I’m new here, so I don’t know the niceties of your forum etiquette, but this seemed like an interesting discussion so here goes.
    Some things perhaps to consider:
    1. Should the potential to exercise rationality or autonomy weigh in to the decision-making process at all? Uninhibited, an embryo will grow to exercise these these traits. I’m no philosopher, nor am I very well-read, and so the following could be predicated upon a faulty assumption, but let’s try a hypothetical. Say there was a man who fell into a deep coma because of some rare disease. He lost all his memories, sense of self, etc. and doctors didn’t detect any brain activity, but the doctors knew that, as part of his condition, he was bound to wake up in say, nine months, if properly nourished and all that (set aside for a moment whatever libertarian impulse that may be asking questions like, “whose job is it to feed him? No one is obligated to feed him” or whatever). Would it be wrong to kill him under a utilitarian framework?
    2. It seems that you attack specie-ism prematurely. A sort of allotment of rights based upon species may not be a bad idea-a sort of piecemeal set of rights that progresses incrementally. After all, allotting rights based upon intelligence (of specific individuals) seems kinda slippery-slope to me. I mean, if we can do that, it isn’t so far-removed to imagine rights allotted to humans based upon levels of intelligence or what-not. Arguably, the more intelligent a person is, the higher his/her capacity is to exercise rationality and autonomy as well as to experience pain or pleasure. I don’t want to be burdened with more or less responsibilities in the eyes of the law than the next guy just because of our respective intelligences, as assessed by some outsider.
    Anyway, that’s just some things that were ambiguous or that seemed unaddressed in the conversation. My heartfelt apologies if these matters were already attended-to. Also, sorry about the quote not being italicized. I Can’t seem to get that to work.

  81. B
    1. Potentiality may be relevant, but I don’t think it helps much. Take for example a newborn who is immediately diagnosed as terminally ill, the poor child has only 12 months to live. That poor child will not develop the level of autonomy, rationality, etc., that a full grown pig would. However, I hope you would agree with me that the child deserves to be protected from ill treatment. So my question remains, why the child and not the pig? Potentiality can’t be the answer…I submit the answer is that they both deserve protection.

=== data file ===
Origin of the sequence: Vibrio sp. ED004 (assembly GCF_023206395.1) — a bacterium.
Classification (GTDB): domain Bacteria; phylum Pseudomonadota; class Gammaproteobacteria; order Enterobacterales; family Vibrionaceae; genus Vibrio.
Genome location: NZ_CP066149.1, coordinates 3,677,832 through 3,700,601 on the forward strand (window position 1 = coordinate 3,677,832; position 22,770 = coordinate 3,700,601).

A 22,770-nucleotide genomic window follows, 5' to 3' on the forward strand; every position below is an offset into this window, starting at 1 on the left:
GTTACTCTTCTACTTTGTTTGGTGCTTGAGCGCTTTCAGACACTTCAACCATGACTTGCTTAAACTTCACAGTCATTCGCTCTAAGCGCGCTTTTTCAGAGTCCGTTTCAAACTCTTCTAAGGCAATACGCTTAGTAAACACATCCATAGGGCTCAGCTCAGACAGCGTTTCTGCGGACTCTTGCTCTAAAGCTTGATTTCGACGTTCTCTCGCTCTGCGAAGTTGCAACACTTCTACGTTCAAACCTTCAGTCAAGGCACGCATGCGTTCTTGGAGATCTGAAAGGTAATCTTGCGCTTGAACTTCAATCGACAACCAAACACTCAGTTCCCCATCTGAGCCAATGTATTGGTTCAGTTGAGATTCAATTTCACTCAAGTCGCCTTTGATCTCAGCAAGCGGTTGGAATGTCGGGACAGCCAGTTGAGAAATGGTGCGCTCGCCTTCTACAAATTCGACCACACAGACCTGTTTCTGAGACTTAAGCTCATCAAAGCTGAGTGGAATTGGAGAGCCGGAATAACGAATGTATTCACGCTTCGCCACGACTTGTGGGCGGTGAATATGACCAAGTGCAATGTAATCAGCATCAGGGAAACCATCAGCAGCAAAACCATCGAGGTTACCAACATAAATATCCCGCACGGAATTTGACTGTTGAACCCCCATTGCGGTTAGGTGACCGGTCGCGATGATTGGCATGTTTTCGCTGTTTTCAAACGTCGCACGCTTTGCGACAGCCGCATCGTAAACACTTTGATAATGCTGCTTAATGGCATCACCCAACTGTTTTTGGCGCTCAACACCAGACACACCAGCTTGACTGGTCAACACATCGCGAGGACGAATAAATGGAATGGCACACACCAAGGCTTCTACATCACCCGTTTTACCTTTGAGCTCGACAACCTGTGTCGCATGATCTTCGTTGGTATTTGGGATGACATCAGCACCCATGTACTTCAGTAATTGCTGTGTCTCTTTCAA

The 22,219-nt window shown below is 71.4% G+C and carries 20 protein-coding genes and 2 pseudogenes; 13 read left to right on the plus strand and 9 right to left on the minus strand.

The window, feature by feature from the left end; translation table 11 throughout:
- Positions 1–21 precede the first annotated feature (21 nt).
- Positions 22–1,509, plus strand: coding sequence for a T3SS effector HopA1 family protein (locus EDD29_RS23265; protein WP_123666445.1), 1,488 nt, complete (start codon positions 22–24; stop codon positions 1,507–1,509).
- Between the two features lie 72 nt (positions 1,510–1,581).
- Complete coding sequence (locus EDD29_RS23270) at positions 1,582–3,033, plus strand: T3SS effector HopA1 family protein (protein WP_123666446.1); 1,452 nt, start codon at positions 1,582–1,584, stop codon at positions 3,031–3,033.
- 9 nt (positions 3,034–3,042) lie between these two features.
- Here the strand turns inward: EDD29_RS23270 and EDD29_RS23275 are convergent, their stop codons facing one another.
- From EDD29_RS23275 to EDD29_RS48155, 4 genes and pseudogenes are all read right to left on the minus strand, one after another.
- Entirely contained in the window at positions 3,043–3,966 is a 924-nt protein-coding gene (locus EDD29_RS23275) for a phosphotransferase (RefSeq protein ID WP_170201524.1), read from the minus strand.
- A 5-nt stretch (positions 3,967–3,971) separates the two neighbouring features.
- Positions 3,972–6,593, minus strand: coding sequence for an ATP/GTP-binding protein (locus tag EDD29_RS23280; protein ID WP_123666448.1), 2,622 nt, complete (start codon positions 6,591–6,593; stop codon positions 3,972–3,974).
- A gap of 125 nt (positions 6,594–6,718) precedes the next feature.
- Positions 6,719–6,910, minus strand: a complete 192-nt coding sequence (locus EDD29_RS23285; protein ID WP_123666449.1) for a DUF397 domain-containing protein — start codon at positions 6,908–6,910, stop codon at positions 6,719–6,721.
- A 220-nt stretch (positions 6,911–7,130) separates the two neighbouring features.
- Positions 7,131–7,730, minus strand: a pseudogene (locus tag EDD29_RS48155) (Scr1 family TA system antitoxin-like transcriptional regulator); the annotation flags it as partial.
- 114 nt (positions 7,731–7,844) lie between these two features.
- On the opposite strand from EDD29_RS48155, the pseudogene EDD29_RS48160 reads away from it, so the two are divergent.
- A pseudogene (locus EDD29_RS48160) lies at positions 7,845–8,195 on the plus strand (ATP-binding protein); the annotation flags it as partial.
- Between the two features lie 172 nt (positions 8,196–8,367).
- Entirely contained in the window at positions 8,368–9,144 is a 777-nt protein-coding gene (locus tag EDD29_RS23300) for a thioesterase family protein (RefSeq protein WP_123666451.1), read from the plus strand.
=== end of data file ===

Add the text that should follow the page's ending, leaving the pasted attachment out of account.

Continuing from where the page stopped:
2. You make good points, and the nature of autonomy, rationality, etc., are such that they exist on a continuum, so there may need to be some cut off after which everyone gets the same treatment, sort of like we do for picking an age after which everyone attaining that age can drive, vote, drink beer, etc. However, it would be crazy to lose cite of the criteria that informed and justified this cut off point: this is why we would deny the right to drive to a 16 year old that was very retarded (while most 16 year olds will possess the minimum amount of intelligence or whatever the retarded 16 year old may not).

    Either way, the differences in rationality, autonomy, etc., between, say Einstein and Sarah Palin are minute compared to the differences between a one day old human embryo and a full grown pig, enough to make speciesm at best a “rule utilitarianism” shot (and any good utilitarian knows rule utilitarianism makes no claim it’s prescriptions are correct, just convenient).

  82. MNG,
    1. I am genuinely curious as to how you might respond to the resolution I proposed. I am not trying to attack any conception of animal rights (it would seem, unfortunately, that I have no political home, in part because of certain conceptions I have about animal and fetus rights), and I fail to see how the response you posited is valid. Please clarify or qualify so that I might see the connection.
    2. Denial of driving “rights” to a retarded 16-yr-old is on the basis of endangerment, so I can’t really grant you that analogy.
    As for rule utilitarianism, it certainly presents some appeal when compared to cold util. Convienience is at least somewhat important in any normative eithical theory that doesn’t want its moral agents to be paralysed with inaction.

  83. MNG,

    So – not only am I a liar, I am also anti-Klingon! Is there no limit to my perfidy?

    If it is deceptive to date the Hippocratic Oath in ancient, pagan Greece, then the U.S. Supreme Court, in its Roe v. Wade decision, perpetrated a similar deception. The opinion simply assumes that the Oath emerged during the pagan era in Greece.

    As far as your bizarre contention that Justice Holmes was simply a neutral, judicially-restrained judge who didn’t care about eugenics one way or the other, a law professor who wrote a book about Justice Holmes says:

    ‘[Eugenics] was his only political cause and was obviously is in line with his Darwinism. Holmes’ eugenic views were in fact more extreme than those of other eugenics enthusiasts of his time. Others talked about sterilizing “imbeciles” while Holmes advocated executing unfit babies.’